ORLANDO -- Verizon Wireless has developed innovative IT tools that it has recently put to use in its online customer account management systems and in upgraded Verizon store kiosks, said Ajay Waghray, the carrier's CIO.
In an interview at the International CTIA Wireless conference here, Waghray said his 3,000-person IT team also helped streamline pre-orders for the iPhone 4, which generated a record number of orders in the first two hours it went on sale in February. The volume of pre-sale orders and subsequent in-store sales later made it necessary to create open interfaces for iPhone orders (and eventual activations) across thousands of Apple, Best Buy and Verizon stores, he noted.
"The iPhone launch was a big deal for us, and we wanted to make sure customers had a great experience," Waghray said. "We were extremely pleased with what we did there, and it makes you feel good for all the preparation involved."
Verizon's IT team also recently developed a patent-pending data usage widget for customers who register on My Verizon Mobile. The widget, which gives users a running tally of their monthly data usage, works only on BlackBerry and Android smartphones; support for devices that use other mobile operating systems is due later.
Verizon has held off setting a usage cap on data plans for smartphones such as the new HTC ThunderBolt, which has an unlimited data plan that costs $29.99 per month, but the monitoring tool still could be valuable for smartphone users who have subscriptions for lower-priced limited-usage data plans, or for tablet users, who have a choice of four different data service plans.
In a brief demonstration of usage tools on an iPad, Waghray showed a chart that's green when usage is less than 75% of the monthly allotment but then turns yellow when usage reaches 75% and red when usage goes above 90%.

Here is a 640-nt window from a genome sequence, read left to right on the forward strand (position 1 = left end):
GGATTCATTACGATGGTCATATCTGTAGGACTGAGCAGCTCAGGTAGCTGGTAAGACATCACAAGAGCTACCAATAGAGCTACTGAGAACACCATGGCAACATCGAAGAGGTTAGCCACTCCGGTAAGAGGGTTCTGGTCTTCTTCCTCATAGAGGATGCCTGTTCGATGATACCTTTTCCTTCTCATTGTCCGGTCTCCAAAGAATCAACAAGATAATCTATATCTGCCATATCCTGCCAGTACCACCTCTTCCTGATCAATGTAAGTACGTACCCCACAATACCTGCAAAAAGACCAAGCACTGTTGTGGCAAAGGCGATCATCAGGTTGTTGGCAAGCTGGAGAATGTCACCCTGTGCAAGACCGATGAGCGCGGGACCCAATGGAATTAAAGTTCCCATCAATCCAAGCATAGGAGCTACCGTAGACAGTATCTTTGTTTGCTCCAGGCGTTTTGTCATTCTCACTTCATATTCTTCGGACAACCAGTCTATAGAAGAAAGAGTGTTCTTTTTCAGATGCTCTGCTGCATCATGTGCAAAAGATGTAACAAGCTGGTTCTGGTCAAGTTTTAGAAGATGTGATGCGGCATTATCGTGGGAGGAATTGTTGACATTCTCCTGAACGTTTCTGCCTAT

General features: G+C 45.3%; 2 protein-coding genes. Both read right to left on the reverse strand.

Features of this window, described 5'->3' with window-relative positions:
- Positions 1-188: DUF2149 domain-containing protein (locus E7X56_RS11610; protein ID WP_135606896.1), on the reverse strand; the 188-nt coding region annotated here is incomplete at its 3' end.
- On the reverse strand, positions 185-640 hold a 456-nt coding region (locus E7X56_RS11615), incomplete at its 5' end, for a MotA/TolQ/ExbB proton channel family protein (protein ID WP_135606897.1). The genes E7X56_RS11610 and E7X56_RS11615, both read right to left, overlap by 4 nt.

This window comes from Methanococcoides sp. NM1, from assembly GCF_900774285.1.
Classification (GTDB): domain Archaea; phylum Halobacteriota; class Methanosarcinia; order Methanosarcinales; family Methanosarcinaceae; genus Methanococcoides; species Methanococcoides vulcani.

Federal regulators and industry groups have urged wireless carriers to offer customers easy ways to monitor their data usage, which can increase dramatically with online video and media files.
Waghray said other IT innovations include a backup assistant tool that helps users load contact lists from older phones onto a Verizon cloud, where the files are available for easy downloads onto new phones. That approach could eventually be expanded, leading to the creation of a large scale cloud-based storage system that would hold all of the text and media files that people have on their phones, although Verizon has no specific plans for such a system, Waghray said.
"That's something being worked through at Verizon," he said.
Verizon retail stores have added new kiosks that include touchscreen displays where customers can manage their accounts and devices. "We've focused on customer interests, asking what are the top transactions they make, and we made those almost one-click ... on the Web site as well as at stores," Waghray said. "Part of the purpose is to allow customer engagement and detangle store reps from busy work so they can focus on the customer."
Waghray, who has worked in IT for 20 years, has led the IT organization at Verizon since its inception in 2000. "It's been fun at Verizon, and we have an extreme amount of collaboration across the company, which has been our theme," he said. "IT is a competitive differentiation for the company and adds value at all levels, from sales to self-service to customer engagement, which is anything and everything. If something doesn't help the customer, we won't do it."
Matt Hamblen covers mobile and wireless, smartphones and other handhelds, and wireless networking for Computerworld. Follow Matt on Twitter at @matthamblen, or subscribe to Matt's RSS feed. His e-mail address is firstname.lastname@example.org.